The Luminol Reels is a tiny book (9 by 7 inches and 97 pages long) that one could grasp like one would grasp the rosary beads, their hands bleeding from either stigmata or self-flagellation.

       The reading of The Luminol Reels is similar to the watching of film clips, and divided into eleven stations or film clips:   
1.     Agonies
2.     Martyrs
3.     Murderers
4.     Porno
5.     Rituals
6.     Bodies
7.     Virgins
8.     Sacrificial Laws
9.     Saints
11.The Dead Return

On closer inspection the eleven Stations of The
Luminol Reels resemble the thirteen Stations of the Cross:
1.      Jesus is condemned to death
2.      Jesus carries His cross
3.      Jesus falls the first time
4.      Jesus meets His mother
5.      Simon Cyrene helps Jesus carry the cross
6.      Veronica wipes the face of Jesus
7.      Jesus falls the second time
8.      Jesus meets the women of Jerusalem
9.      Jesus falls the third time
10. Jesus is stripped of His garments
11. Jesus is nailed to the cross
12. Jesus dies on the cross
13. Jesus is taken down from the cross and laid in the tomb

     What’s so strange is that when you group the times Jesus falls, the Stations of the Cross are now 11, the same number as the Stations of The Luminol Reels.

       The Luminol Reels presents a factory ruled and governed by the Catholic Church, coercing and forcing  women, (usually with red hair and drinking cherry wine) to come to this factory, to have communion, which proves to be a bloody bone churning experience.  After all, doesn’t Jesus say, “Eat my flesh and drink my blood.”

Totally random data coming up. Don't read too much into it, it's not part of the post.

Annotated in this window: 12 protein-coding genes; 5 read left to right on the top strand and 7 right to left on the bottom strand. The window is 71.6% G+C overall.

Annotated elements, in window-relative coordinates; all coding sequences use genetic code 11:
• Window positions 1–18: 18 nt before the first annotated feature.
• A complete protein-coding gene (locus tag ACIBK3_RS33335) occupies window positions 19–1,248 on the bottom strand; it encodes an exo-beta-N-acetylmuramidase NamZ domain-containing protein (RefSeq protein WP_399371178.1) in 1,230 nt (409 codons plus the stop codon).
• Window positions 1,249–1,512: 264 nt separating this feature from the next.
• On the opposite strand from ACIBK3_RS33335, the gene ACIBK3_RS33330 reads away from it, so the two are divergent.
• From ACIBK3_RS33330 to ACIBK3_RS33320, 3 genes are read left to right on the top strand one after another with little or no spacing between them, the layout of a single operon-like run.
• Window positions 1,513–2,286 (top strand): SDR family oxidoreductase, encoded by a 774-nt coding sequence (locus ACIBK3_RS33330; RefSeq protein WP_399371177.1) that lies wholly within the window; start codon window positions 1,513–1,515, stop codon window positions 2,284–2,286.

Sleeplessness is better; take the soft 
                blue pellets on cracked tongues and sip – like 
                invalids–     at the icy drinks.  And then it will 
                come, oh virgin, will come again more 
                intense.  You will be dizzying  crawling on
                the bed, reaching sallow hands out of the 
                window to feel the lick of air.  You moan
                loud, grouching at the itchy fever on the 
                edge . . . peeling away from your high.   .   
       Excerpt from The Luminol Reels
       Copyright granted by Laura Ellen Joyce

       And that is exactly what happens – There is the religious ceremony of circumcision not of the penis but of the vagina and every part of the woman body:  her vulva, her tailbone, her backbone, her pubis, her throat – only to be hung like dirty quilts handmade by their mothers while in the sanitarium – on woodworm trees, where the blood drips into a glass aquarium, and the women are then sewed back together.

These girls and women not only have to eat the flesh, drink the blood, become purged, but also purge each other.
 In the Agonies Reel, Film Clip “Factory” the factory manager is a woman.